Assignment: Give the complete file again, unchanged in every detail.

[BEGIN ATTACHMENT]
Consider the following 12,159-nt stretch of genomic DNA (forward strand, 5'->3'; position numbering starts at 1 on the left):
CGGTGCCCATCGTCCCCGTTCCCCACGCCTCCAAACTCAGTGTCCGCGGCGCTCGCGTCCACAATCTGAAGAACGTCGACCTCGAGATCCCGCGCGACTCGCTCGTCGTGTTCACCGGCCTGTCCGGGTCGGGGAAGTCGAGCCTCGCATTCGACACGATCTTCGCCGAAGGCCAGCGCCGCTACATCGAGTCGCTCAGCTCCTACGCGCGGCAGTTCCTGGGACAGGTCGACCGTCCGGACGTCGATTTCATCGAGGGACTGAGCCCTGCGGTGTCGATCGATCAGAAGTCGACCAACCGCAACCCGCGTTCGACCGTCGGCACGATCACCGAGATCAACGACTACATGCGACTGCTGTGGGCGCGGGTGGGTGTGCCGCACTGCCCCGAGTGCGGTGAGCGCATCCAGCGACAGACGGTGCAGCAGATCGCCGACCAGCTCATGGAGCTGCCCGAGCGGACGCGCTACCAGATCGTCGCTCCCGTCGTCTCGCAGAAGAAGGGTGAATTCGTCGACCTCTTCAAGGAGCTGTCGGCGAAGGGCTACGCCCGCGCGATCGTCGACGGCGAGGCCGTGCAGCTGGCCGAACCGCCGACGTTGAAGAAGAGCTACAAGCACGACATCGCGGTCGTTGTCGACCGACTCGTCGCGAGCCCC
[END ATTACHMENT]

Consider the following 12,159-nt stretch of genomic DNA (forward strand, 5'->3'; position numbering starts at 1 on the left):
CGGTGCCCATCGTCCCCGTTCCCCACGCCTCCAAACTCAGTGTCCGCGGCGCTCGCGTCCACAATCTGAAGAACGTCGACCTCGAGATCCCGCGCGACTCGCTCGTCGTGTTCACCGGCCTGTCCGGGTCGGGGAAGTCGAGCCTCGCATTCGACACGATCTTCGCCGAAGGCCAGCGCCGCTACATCGAGTCGCTCAGCTCCTACGCGCGGCAGTTCCTGGGACAGGTCGACCGTCCGGACGTCGATTTCATCGAGGGACTGAGCCCTGCGGTGTCGATCGATCAGAAGTCGACCAACCGCAACCCGCGTTCGACCGTCGGCACGATCACCGAGATCAACGACTACATGCGACTGCTGTGGGCGCGGGTGGGTGTGCCGCACTGCCCCGAGTGCGGTGAGCGCATCCAGCGACAGACGGTGCAGCAGATCGCCGACCAGCTCATGGAGCTGCCCGAGCGGACGCGCTACCAGATCGTCGCTCCCGTCGTCTCGCAGAAGAAGGGTGAATTCGTCGACCTCTTCAAGGAGCTGTCGGCGAAGGGCTACGCCCGCGCGATCGTCGACGGCGAGGCCGTGCAGCTGGCCGAACCGCCGACGTTGAAGAAGAGCTACAAGCACGACATCGCGGTCGTTGTCGACCGACTCGTCGCGAGCCCC